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Desaparecidos @ 400 Bar

Posted on 8/13/2012

Desaparecidos with Little Brazil @ 400 Bar
August 9th, 2012 

Over the past decade and a half, Conor Oberst of Bright Eyes fame went from a young kid playing music in Omaha cafes, to a relatively well known singer/songwriter,  to the poster child of an entire subculture, to an artist who continuously sells out large capacity theaters and venues.  He has always played as Bright Eyes, but diehard fans know Oberst has a wider musical background, playing with bands such as Commander Venus, Park Avenue, and more recently, in 2001, Desaparecidos - a socially aware rock band with heavy punk influences.  On Thursday, August 9, the Twin Cities were honored as the first stop of the latter's five date reunion tour.

Little Brazil, headed by Desaparecidos' bassist Landon Hedges, opened The 400 Bar, a venue with just a 275 person capacity.  Little Brazil's music is a little more low key than Desaparecidos, though still influenced greatly by that forgotten Midwestern emo sound, somewhere between Rites of Spring and The Promise Ring.  Hedges, with the rest of Little Brazil, opened the show nicely - playing with full energy, and creating an unnamable anticipation of what was to come. 

Desaparecidos came out fashionably late, and while you still hear a few remarks such as, "Marry me, Conor!" from the crowd, unlike most Bright Eyes shows, reflected in the positive cheering one might find at a basement punk show in town, the crowd was more interested in reliving the lost band's sound then longing after some lingering preteen lust towards Oberst.  The band immediately tore into "Greater Omaha," the entire crowd acknowledging the catchy opening guitar riffs, and singing aloud through the first verse almost louder than Conor himself.  "You can work for us / but you gotta eat 'em all up" is shouted, and the tempo picks up with the forefront of the crowd bouncing into one another with a passion I thought only possible at 80's hardcore shows.

The band played through their most of their catalogue without any in between banter.  However, "Mall of America," a track about the Twin Cities' infamous cesspool of capitalism was mockingly introduced by Conor, "I was very impressed with the mall, until I saw the one in Edmonton."  After telling the audience to get their shit together and build a real mall, the band ripped through "Mall of America," which likely due to the local context, the audience seemed to sing along with the loudest.  Other than this short mention, however, Oberst only gave one left-wing political lesson condemning the foundation of the United States' rise to power via the genocide of Native America and the African slave trade, and of America's present day neo-imperialism, "We want to be a part of the world, not control it."  Certainly words that represent the lyrical and musical content of Desaparecidos' work.  After closing out with "Marikkkopa," a critique on Sherriff Joe's methods of immigration control, the band walked off for a short leave only to come back to an encore.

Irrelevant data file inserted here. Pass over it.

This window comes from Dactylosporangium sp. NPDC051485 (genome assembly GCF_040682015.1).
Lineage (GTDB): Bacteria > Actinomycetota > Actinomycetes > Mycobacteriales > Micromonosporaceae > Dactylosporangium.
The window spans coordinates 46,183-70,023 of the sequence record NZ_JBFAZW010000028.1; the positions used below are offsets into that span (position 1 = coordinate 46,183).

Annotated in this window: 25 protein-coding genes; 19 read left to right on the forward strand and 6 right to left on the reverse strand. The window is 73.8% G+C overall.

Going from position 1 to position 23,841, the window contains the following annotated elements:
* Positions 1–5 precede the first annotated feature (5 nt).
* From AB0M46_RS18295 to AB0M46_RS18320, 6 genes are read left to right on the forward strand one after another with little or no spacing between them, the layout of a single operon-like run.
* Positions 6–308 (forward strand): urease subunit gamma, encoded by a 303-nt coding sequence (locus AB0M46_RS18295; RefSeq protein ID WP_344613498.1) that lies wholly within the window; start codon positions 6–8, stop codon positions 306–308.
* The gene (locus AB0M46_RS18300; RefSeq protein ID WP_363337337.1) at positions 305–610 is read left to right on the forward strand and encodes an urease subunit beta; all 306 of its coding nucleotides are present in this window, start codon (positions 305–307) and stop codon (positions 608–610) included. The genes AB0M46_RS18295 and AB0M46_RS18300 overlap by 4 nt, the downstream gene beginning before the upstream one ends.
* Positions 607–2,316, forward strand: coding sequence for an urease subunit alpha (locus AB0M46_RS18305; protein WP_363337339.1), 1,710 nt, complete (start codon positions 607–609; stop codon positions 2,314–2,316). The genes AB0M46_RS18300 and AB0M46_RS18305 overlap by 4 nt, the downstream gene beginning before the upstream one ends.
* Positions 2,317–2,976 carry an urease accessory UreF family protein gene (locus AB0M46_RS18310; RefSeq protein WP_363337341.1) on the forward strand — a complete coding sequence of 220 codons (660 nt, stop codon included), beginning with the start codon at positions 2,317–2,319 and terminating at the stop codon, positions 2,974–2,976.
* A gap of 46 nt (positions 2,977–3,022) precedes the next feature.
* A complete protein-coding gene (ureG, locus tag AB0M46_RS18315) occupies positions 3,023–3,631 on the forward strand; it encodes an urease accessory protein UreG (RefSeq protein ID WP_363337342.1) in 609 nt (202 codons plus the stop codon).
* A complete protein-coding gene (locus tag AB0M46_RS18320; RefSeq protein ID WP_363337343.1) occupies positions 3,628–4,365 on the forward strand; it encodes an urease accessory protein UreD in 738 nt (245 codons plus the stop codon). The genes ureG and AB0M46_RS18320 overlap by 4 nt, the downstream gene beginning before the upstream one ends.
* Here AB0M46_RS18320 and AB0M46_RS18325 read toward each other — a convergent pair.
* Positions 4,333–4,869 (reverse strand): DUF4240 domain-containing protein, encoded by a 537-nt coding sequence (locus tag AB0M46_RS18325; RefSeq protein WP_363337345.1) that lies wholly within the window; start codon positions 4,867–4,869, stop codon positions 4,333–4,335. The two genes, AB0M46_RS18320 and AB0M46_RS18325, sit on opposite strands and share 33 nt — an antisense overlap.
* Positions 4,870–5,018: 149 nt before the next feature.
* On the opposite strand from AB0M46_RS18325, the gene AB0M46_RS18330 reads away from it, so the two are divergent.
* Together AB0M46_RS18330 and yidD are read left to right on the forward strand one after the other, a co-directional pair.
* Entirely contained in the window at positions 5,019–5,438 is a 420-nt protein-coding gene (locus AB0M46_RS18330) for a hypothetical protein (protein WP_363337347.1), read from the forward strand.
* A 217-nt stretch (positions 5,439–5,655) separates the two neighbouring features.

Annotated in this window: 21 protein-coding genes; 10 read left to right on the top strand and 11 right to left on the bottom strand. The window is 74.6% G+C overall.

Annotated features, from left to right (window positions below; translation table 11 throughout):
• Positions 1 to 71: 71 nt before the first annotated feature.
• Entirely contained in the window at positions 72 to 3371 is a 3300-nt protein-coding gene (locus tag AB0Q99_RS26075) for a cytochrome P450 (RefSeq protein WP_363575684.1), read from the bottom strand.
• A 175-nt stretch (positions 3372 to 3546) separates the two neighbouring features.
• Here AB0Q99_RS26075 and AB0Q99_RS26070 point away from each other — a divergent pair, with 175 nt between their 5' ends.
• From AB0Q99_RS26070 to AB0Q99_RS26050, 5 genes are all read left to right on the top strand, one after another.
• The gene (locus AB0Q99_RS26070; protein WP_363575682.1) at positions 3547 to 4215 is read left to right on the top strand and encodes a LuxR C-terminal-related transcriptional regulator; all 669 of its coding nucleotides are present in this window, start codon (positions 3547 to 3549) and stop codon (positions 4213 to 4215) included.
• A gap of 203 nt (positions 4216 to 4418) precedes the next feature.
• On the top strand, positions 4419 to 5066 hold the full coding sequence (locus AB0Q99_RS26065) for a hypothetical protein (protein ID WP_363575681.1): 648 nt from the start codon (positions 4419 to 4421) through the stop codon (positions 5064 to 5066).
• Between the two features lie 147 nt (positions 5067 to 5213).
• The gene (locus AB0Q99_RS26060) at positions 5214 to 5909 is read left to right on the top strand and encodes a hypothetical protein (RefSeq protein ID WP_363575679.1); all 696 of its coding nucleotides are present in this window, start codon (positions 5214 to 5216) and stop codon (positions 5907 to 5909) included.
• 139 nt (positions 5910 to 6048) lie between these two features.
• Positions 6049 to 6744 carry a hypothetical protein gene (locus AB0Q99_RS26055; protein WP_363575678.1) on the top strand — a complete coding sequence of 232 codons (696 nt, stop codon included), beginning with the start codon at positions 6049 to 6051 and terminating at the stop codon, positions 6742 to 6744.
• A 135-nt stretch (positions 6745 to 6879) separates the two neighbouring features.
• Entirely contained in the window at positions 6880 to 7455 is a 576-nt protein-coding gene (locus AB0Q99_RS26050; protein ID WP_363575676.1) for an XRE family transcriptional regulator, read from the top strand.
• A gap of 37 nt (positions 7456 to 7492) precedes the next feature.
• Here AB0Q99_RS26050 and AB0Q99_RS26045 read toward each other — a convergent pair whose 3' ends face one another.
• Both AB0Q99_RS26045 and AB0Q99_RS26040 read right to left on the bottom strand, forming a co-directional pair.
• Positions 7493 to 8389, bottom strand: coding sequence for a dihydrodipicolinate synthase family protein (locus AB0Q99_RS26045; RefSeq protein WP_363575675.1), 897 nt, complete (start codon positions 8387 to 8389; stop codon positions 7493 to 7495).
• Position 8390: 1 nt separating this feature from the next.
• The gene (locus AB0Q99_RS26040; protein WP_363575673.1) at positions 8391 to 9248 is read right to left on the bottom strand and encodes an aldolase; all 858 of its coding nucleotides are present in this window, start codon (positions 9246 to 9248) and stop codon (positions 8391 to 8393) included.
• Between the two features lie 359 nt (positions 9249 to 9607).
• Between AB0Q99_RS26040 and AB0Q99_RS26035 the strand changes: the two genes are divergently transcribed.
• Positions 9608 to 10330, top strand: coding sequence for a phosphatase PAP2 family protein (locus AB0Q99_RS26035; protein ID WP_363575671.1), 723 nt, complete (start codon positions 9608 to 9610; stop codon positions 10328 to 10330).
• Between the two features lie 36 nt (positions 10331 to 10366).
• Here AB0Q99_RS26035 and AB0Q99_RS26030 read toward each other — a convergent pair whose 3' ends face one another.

Desaparecidos closed up the night with a well-done cover of The Clash's "Spanish Bombs," however - the majority of the crowd seemed unaware to what the cover was (which seriously confused me).  The set was wrapped up with "Hole in One."   "Won't eat their food or wear their clothes / always wants to know where her money goes / But will shell it out for filling up her nose."  As far as my opinion goes, this track's lyrics are the strongest of the bands work - and Desaparecidos certainly made this one ring in the venue.

The band playing at The 400 Bar was a perfect setting for this reunion show, and however unfortunate it was that they did not play a venue the size of First Ave's Mainroom to allow more fans in, those who were able to get tickets were treated to a room, a band, a crowd, and a sound thought to be dead in the late 90s.  This concert is unforgettable.  If ever you have the chance to see Desaparecidos, take it.

Greater Omaha
Man and Wife, the Former (Financial Planning)
The Happiest Place on Earth
Mall of America
Backsell This Song
The Left is Right
Survival of the Fittest/ It's a Jungle Out There
Man and Wife, the Latter (Damaged Goods)

Spanish Bombs
Hole in One

Written by Morgan Luther, Radio K volunteer

Tags: desaparecidos little brazil review